Details of her funeral were shared yesterday (August 7), with fans invited to say a “last goodbye” to the singer and activist as a procession followed a route along the seafront in Bray, County Wicklow.
Starting earlier this morning (August 8), the cortege began at the Harbour Bar continued to the other end of Strand Road. It also stopped by the house where O’Connor lived for 15 years, and a private burial ceremony is soon to follow.
For the event, thousands of fans came out to bid farewell to the ‘Nothing Compares 2 U’ singer and pay their respects. In an update shared by BBC, it was reported that many walked behind the hearse, some throwing flowers and some with their heads bowed.
Among those sighted at the tribute included U2’s frontman Bono, Taoiseach (Irish Prime Minister) Leo Varadkar and Irish President Michael D Higgins. At the event, the latter said that the sheer amount of people arriving for the funeral cortege “demonstrates the profound impact which she had on the Irish people” (via BBC News).
The Boomtown Rats singer Bob Geldof was also seen, riding in a white taxi as part of the funeral cortege, passing mourners lined outside the late singer’s former home.
His appearance this morning follows the on-stage tribute he paid to O’Connor while at Cavan Calling festival in Ireland on July 31. At the event, he told the crowd about his longtime friendship with the musician and shared his admiration for her courage.
“She meant a lot to everyone. She meant a lot to us,” he began. “She was relentless. She had a voice like none of us have ever heard – so pure. And being a great artist, that voice completely represented her soul and her spirit and whenever we hear that we’ll always be with that great woman.”
He also recalled how he had received text messages from her just weeks before her passing. “She was a very good friend of mine. We were talking right up to a couple of weeks ago,” he said. “Some of her texts were laden with desperation and despair and sorrow and some were ecstatically happy. She was like that.”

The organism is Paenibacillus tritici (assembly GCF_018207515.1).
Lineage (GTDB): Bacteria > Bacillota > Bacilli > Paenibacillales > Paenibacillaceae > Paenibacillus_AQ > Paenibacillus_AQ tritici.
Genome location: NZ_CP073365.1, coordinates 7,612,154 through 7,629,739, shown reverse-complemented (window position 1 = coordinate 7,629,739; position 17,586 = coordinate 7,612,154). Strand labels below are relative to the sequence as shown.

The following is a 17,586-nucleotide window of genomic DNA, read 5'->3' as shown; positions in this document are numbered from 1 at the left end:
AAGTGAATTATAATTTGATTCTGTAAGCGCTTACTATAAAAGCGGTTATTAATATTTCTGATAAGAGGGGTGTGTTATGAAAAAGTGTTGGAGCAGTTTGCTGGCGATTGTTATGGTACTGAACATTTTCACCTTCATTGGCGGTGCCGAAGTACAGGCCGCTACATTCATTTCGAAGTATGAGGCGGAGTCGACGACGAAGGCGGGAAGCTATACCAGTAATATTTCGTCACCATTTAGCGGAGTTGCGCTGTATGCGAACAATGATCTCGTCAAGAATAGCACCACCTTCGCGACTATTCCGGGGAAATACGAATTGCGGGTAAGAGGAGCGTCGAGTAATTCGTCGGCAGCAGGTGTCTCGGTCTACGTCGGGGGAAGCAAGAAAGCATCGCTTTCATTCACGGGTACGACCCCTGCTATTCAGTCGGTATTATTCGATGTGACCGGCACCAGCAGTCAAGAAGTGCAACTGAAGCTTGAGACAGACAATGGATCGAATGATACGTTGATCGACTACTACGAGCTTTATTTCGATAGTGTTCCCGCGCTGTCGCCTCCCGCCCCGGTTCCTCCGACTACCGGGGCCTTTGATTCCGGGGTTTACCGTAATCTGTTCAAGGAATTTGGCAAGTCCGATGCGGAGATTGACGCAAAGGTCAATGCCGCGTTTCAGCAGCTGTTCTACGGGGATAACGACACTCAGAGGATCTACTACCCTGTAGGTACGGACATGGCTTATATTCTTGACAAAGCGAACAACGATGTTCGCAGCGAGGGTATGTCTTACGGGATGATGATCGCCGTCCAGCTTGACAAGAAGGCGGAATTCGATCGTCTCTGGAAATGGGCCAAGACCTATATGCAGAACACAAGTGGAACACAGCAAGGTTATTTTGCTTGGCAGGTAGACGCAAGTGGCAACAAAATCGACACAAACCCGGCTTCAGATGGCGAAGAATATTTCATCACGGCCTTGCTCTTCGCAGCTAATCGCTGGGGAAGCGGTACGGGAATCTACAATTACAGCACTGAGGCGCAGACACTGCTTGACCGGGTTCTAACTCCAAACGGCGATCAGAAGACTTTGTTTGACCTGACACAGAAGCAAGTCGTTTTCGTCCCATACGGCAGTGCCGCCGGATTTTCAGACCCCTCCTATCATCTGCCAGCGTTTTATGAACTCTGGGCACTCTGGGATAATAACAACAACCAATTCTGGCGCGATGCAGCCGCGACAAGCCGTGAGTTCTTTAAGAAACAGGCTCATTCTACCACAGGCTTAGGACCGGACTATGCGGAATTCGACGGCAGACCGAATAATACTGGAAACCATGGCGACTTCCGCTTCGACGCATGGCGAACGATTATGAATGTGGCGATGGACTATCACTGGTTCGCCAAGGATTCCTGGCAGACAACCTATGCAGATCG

Today, the cortege was led by a VW camper van, which played music from four large speakers on the roof. One of the tracks played was ‘Natural Mystic’ by Bob Marley and the Wailers – a track from one of O’Connor’s personal heroes.
It was also a reference to how she had the colours of the Rastafarian flag painted on the corner of her house in the town, along with the album of reggae covers she released in 2005.
Candles, images of the singer and even political banners were held by those awaiting the funeral cortege, and fans also placed flowers on the windscreen of the cars that drove by. Towards the end of the service, a moving eulogy was led by Shaykh Dr Umar al Qadri from the Islamic Centre of Ireland.
— Henry McKean (@HenryMcKean) August 8, 2023
“The more she sang and spoke about her own pain, as well as about the pervasive sins in society that she witnessed, the more her voice and her words resonated with listeners and touched their hearts,” he said (via Sky News).
“Sinead’s voice carried with it an undertone of hope, of finding one’s way home. The Irish people have long found solace in song from the sufferings of this lower abode, and Sinead was no exception, and in sharing that solace, she brought joy to countless people the world over.”
— Dave Keegan (@davepaulkeegan) August 8, 2023
Ahead of singer Sinéad O’Connor’s funeral, a message showing the words ‘Eire,’ the Irish name for Ireland, and ‘Sinéad’ joined by a heart was installed on cliffs overlooking the coast town of Bray, south of Dublin pic.twitter.com/oMHY4oMPUO
— Reuters (@Reuters) August 8, 2023
It was also reported earlier today that a heartwarming tribute had been installed on cliffs overlooking the coast town – designed by Dublin-based creative agency The Tenth Man.
The message showed the words ‘Eire’, the Irish name for Ireland, and ‘Sinéad’ joined by a heart. Discussing the inspiration behind the tribute, the agency’s creative director, Richard Seabrooke told NI’s Good Morning Ulster programme (via BBC) that O’Connor’s death hit him “like a tonne of bricks” and he felt it was important “that Ireland got to say goodbye” to the singer.
News that the singer and activist had died broke last month (July 26), after she was found unresponsive in her London home. She was pronounced dead at the scene, aged 56.
Source From: www.nme.com